On-screen: [Sample scoring guideline titled "Integrated Speaking Rubrics" is table with five headers: Score, General Description, Delivery, Language Use, and Topic Development.]

All of the TOEFL iBT scoring guides are holistic rubrics, which means that the level of performance is determined by assessing performance across multiple criteria as a whole. The question we're trying to answer is: Across these dimensions, how well did the test taker complete the task? This is in contrast to an analytic rubric, which articulates levels of performance for each criteria.

The general description is the holistic description of speaking ability at the four score levels or bands. For the Delivery dimension, we consider how pronunciation, intonation, and pacing are delivered for overall intelligibility. In the Language Use dimension, we consider both range and accuracy of grammar, and vocabulary used to complete the task. And lastly, for the Topic Development dimension, we focus on whether the test taker has demonstrated an understanding of the content from the listening and/or reading stimuli, and made appropriate connections to convey relevant information.

The descriptors on the speaking integrated scoring rubric refer to how well the test taker integrates the information that was heard and read into their responses, so we are evaluating the accuracy and relevance of the task-specific content of the responses. Another critical tool used for scoring is benchmark responses. A benchmark response is a real test taker response to a specific test task that serves as a point of reference for the Raters, so the benchmark responses help the ETS Raters make rating decisions about speaking and writing responses, by providing examples of what a Level 4 looks like or sounds like, or what a Level 2 looks like or sounds like.

The scoring processes at ETS are intentionally transparent. We want all score users and test takers to know who scores the responses and understand how they are scored. All the processes in place are to ensure the highest scoring quality. Here's the process for becoming a TOEFL Rater. Raters with the required qualifications are recruited to score either the Speaking section or the Writing section. Every Rater has to complete an intensive ETS training, and pass either a Speaking or a Writing certification test to qualify him or her to score. A Rater cannot score both sections. Further, ETS requires an additional score quality measure by requiring every certified Rater to pass a daily calibration test before he or she begins each scoring session. This daily calibration test assesses a Rater's readiness to score for that specific day. Raters who do not pass the calibration test are not allowed to score on that day. Additionally, a Rater who has not scored in four months or more is required to re-certify to maintain certification for the TOEFL iBT test.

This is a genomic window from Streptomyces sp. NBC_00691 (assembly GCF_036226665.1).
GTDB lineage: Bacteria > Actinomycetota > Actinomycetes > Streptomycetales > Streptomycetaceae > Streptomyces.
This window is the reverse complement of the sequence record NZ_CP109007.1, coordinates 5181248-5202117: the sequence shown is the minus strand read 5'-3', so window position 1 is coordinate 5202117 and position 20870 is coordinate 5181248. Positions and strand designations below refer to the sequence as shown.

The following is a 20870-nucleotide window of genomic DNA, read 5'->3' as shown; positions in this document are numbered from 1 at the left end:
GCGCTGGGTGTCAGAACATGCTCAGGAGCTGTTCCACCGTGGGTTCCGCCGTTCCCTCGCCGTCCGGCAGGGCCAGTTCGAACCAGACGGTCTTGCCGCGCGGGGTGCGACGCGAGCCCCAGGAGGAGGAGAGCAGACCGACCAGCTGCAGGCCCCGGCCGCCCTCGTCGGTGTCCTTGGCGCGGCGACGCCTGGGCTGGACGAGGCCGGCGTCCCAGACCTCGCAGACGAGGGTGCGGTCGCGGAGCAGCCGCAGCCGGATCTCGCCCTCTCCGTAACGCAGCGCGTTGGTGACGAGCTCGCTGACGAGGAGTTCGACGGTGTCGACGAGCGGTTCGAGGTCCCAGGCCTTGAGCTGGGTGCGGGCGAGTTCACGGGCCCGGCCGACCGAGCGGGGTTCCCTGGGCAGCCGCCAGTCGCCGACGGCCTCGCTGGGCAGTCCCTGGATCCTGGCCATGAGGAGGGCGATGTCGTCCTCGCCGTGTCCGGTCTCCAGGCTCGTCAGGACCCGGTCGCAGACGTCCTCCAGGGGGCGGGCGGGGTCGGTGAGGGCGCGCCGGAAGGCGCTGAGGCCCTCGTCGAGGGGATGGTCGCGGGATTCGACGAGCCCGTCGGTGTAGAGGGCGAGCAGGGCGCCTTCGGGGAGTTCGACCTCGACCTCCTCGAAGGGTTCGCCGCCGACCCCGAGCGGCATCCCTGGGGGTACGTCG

All six questions in the Speaking section, or two questions in the Writing section, are individually scored by Raters independently and anonymously. This unique scoring design is to minimize individual Rater bias. Therefore, it ensures the highest score reliability. For Speaking, there are a minimum of three Raters required to contribute scores for one individual test taker. However, it may be possible for a different Rater to assign scores for every test question. This means, for TOEFL Speaking, there could be as many as six different Raters providing scores for a test, so there are three to six different Raters contributing to the test score for an individual test taker for the Speaking section.

For writing, each response receives one human rating and one automated rating, which is given by the e-rater automated scoring engine. This method combines the judgment of humans for content and meaning, and the consistency of automated scoring for linguistic features. For both Speaking and Writing, some more experienced Raters are asked to take on leadership roles to monitor Raters' scoring quality. One of the responsibilities is to make sure that Raters are strictly following the scoring guidelines and program protocols. Raters and scoring leaders communicate by phone regularly throughout the scoring session, which means Raters receive specific feedback about their scoring performance during every scoring session, in real time. The same people who write the questions are also involved in monitoring the scoring process. An ETS content expert is available to answer questions and provide direction when needed for every scoring session.

Susan - Knowing about the speaking and writing task types on the TOEFL iBT test, and criteria used to evaluate the responses, can help teachers focus on building their students' skills. Using the scoring guides as a foundation and modifying them can be helpful for monitoring student progress, and providing students with feedback about specific areas to improve. Teachers can create rubrics or checklists with criteria for success. Rubrics can help move learning forward. They can be used as a tool to clarify and understand learning goals, to answer the question, "Where am I going?"

They can also be used as a tool for descriptive feedback, to answer the questions, "Where am I now," and, "How can I close the gap?" Giving students feedback about strengths and weaknesses of their performance is much more likely to help them improve than a single number score or grade. Finally, examples of good speaking and writing responses can help students get a clear picture of the expectations for each task. Thank you for joining us. We hope we were able to provide you with some helpful insights into the scoring of the TOEFL iBT test.

On-screen: [https://www.ets.org/toefl/teachers_advisors].

 

End of How ETS Scores the TOEFL iBT® Test video.

Video duration: 11:38.

 

END OF WEBINAR